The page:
Cities are made up of many pieces such as neighborhoods and social groups. We can describe these pieces by income, race and gender among other factors. Where we live and the opportunities and challenges we face also differ by age and over generations. The Generationed City research project studies these divisions.
The Conference Board of Canada has recently claimed that “Age Rather than Gender” is “Becoming the New Income Divide”. While gender inequalities, for instance in wages, have declined, we would maintain that gender inequalities remain significant barriers to attaining equality, and similar things can be said about race.
What is clear, however, is that there are growing divisions among generations in terms of employment prospects, earnings, housing situation, residential location, and various other characteristics. There are a number of projects that are examining these trends – for instance the Gen Squeeze project housed at the University of British Columbia that focuses on intergenerational inequalities in Canada. The US Census Bureau’s web application “young adults then and now” also documents the changing characteristics of young adults over time at various levels of geography.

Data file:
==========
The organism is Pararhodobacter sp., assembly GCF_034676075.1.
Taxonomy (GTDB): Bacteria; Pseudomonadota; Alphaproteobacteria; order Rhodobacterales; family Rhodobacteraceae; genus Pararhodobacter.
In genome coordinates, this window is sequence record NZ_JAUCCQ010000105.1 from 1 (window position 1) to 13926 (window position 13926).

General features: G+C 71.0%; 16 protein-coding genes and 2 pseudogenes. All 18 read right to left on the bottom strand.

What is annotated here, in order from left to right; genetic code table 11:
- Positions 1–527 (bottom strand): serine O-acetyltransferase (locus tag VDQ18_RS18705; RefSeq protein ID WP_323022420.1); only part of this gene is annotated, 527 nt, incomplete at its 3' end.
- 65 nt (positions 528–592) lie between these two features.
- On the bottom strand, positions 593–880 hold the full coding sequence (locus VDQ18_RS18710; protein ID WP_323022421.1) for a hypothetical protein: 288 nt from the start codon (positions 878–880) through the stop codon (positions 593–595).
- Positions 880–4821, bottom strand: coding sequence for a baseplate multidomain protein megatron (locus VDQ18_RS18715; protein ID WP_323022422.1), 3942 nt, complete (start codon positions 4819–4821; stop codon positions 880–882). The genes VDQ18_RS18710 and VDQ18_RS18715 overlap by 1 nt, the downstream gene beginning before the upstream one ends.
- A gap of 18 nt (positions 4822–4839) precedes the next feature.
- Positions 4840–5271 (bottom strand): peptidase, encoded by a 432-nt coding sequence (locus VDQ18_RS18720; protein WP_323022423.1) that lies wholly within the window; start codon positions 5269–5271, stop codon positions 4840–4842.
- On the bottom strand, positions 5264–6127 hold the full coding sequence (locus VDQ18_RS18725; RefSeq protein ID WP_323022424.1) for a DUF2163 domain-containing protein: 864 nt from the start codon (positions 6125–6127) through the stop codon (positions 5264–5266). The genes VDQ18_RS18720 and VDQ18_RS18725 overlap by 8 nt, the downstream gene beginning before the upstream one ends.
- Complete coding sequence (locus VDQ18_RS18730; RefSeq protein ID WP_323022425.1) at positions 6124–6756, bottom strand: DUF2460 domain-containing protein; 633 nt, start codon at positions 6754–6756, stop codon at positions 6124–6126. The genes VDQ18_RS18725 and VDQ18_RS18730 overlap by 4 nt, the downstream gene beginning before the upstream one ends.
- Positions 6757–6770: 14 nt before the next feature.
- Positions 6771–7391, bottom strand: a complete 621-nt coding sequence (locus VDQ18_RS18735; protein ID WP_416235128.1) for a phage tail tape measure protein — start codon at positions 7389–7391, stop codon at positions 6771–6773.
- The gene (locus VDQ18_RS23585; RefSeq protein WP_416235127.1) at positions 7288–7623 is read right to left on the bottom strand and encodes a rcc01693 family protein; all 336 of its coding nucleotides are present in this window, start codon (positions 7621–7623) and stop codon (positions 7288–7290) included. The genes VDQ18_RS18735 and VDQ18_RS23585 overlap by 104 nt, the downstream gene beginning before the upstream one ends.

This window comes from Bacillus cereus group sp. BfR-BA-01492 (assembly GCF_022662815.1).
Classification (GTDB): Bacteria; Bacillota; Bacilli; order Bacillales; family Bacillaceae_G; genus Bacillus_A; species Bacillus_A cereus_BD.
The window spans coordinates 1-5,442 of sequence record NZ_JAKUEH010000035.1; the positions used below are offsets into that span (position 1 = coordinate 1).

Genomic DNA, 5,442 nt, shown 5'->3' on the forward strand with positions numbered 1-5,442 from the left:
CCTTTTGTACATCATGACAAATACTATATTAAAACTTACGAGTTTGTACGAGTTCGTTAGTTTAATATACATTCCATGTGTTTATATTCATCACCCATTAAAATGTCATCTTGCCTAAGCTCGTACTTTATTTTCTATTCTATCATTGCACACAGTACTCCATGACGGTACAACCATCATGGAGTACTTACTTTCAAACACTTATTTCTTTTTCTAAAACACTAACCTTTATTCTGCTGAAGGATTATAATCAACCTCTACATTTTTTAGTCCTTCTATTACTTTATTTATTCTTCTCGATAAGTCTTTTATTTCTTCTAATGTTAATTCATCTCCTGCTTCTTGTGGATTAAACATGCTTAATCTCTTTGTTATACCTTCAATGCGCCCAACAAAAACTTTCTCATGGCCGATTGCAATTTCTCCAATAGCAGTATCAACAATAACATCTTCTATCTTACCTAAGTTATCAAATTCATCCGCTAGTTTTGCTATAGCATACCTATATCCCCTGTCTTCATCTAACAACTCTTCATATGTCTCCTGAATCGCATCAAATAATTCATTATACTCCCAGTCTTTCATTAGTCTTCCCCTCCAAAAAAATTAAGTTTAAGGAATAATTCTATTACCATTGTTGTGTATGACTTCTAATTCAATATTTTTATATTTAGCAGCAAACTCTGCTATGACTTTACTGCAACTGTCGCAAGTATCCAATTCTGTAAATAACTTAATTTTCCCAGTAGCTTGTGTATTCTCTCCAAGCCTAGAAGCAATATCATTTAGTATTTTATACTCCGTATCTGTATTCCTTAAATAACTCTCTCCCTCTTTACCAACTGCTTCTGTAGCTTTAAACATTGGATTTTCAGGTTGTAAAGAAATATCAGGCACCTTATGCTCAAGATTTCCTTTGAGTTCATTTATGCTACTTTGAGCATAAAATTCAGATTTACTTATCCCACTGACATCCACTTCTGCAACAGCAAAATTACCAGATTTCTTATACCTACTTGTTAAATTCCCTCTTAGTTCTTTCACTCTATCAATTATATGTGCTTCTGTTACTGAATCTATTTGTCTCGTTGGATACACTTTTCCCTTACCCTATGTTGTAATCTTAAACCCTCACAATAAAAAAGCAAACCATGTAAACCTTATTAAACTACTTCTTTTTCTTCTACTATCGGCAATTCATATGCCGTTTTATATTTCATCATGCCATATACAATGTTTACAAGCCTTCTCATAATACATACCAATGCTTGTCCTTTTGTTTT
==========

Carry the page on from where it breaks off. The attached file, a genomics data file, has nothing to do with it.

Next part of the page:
At Generationed City we aim to be a conduit for urban generational research in general. Much of the research we are conducting at the moment focuses on young adults and Millennials. But the overarching focus of the research is to bring age and generation into the debates and research on the factors shaping social/spatial divisions and economic opportunities along with the more traditional factors considered such as income, class, gender, race, ethnicity.
Our intent is not to argue that age and generational status are somehow more important that other factors shaping society—our aim is to suggest that we need to pay closer attention to how current employment and housing challenges are impacting different generations since we are living in a context of rapid societal change that makes generational differences more pronounced.